TorrentLocker (and perhaps other variants, I don’t know) does not actually encrypt the whole file, just the first 1MB. Either way, the files are useless. It will also not work if it cannot contact the Command and Control server, which is either via TOR, or I2P.

So what can we do? How can we prevent this?

Well first of all, we can educate our users. I think that as people in information security, we have to consider the fact that we have a finite number of “No”‘s that we can use. Maybe as little as once or twice a year when it comes to how the business operates.

That may sound like far too few to those of you reading, but consider this. If every time people come to you to ask you if they can use this shiny new feature or product, you say “No”, then how often will they keep coming back to you? There is very little place for negative reinforcement in the work place.

People can and will go or work around you if they think you are hindering their ability to get their job done. A shadow IT industry will be created where everyone is just using cloud services for things that IT deemed too sensitive to be done in-shop or on-site.

So let’s avoid that. In the situation above, with the web of trust, no-one got fired. No-one was given a warning. In fact I took candy to one of the people involved. The candy made my visit not at all a pain in the ass, quite the opposite. It made a “visit from the security person” a completely painless situation. No hand-wringing and just friendly advice on how to avoid such situations in the future. Also there was candy.

Other remediation steps we can take, when it comes to the malware itself, are blocking binaries from running from the %APPDATA% and %TEMP% paths. The malware will attempt to save itself to these places, and then run itself. If you have a corporate network, likely you can set a group policy to effect this. Do it now.

The malware also communicates over Tor and I2P, so if you can block those on your firewall, then do so. It won’t run if it can’t communicate with the Command and Control server in order to give you the ransom ware note.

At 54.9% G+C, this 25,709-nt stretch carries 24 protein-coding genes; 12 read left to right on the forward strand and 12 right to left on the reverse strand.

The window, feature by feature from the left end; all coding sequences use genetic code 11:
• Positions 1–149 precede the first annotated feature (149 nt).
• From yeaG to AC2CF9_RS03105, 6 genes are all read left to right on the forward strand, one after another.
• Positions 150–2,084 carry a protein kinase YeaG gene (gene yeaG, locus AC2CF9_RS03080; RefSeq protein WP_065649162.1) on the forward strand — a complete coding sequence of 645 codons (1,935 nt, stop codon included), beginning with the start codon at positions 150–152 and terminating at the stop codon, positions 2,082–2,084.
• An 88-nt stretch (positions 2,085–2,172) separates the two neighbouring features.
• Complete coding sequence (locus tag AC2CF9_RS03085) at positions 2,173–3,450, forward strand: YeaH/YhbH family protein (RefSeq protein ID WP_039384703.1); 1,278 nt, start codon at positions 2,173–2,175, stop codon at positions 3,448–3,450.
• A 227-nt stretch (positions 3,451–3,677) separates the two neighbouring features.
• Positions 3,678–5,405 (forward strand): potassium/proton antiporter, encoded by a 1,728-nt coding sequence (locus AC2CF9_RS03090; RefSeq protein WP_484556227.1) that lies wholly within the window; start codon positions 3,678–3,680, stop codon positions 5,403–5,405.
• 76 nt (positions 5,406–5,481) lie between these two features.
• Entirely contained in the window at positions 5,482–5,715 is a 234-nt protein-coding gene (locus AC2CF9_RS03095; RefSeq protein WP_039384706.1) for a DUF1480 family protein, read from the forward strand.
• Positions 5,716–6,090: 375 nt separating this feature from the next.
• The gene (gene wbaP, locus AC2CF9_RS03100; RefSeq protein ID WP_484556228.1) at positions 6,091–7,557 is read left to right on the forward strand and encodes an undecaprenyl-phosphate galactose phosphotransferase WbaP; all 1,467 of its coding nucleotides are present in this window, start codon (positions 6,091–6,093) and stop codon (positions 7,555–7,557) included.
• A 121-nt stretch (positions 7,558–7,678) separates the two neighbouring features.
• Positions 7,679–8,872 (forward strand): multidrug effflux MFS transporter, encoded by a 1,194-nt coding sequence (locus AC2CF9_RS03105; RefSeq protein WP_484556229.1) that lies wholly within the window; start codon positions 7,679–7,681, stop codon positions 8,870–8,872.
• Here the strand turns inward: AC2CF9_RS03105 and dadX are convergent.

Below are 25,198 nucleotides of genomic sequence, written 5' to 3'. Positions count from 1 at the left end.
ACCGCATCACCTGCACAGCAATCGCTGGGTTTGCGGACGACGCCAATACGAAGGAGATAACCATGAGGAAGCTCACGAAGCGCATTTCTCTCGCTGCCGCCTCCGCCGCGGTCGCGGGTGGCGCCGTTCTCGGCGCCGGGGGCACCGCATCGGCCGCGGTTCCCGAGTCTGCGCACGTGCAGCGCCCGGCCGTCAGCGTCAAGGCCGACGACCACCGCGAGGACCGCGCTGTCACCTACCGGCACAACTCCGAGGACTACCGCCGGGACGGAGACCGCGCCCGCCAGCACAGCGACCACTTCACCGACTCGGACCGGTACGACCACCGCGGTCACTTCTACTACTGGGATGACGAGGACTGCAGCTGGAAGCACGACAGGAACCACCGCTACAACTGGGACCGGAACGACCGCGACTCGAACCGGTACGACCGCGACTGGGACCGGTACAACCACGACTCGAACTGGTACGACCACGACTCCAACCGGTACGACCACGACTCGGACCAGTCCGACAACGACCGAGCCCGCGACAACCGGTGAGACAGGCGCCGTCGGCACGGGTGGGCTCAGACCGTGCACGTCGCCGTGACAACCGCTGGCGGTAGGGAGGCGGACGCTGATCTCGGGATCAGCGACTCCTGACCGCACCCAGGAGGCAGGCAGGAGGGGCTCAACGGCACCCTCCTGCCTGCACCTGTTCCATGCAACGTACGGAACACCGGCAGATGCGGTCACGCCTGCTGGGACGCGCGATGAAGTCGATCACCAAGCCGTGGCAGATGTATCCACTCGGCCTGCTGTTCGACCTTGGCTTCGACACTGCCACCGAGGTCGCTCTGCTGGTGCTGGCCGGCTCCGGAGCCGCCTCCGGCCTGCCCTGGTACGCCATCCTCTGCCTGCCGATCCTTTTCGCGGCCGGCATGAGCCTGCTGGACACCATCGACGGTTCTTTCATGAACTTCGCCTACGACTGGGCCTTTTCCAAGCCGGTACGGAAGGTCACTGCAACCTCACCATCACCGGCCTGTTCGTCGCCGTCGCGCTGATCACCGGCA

Also do not click on all email attachments, when you cannot implicitly guarantee where they originated from. Sometimes this will make your work life slower. Sometimes this will make your personal life slower.

So will unlocking doors. That is the way to think about this. This is just a cost of working with email these days. Just like the cost of living in society is that you have to have a lock on your door so that no-one comes into your house and makes off with your collection of antique Cabbage Patch Kids bubblegum cards. You have to lock that door every time you leave the house, and unlock it every time you get back in.

It is worth the investment in time, as otherwise you may have to pay either $1500, or risk losing all the files on your computer that you care about.

Also, make backups! There is an old joke about backups that goes “There are two types of people. Those that make backups, and those that have yet to lose everything in a catastrophic system crash.” Sadly restore points will not help either, as this type of ransom ware will silently delete all the restore points on your machine before it starts to encrypt things. Sneaky!

As for the actual malware file, well I ordered this book in the last 48 hours, so you can probably guess what the next blog post is going to be about.

I hope you all have a super kick-ass week!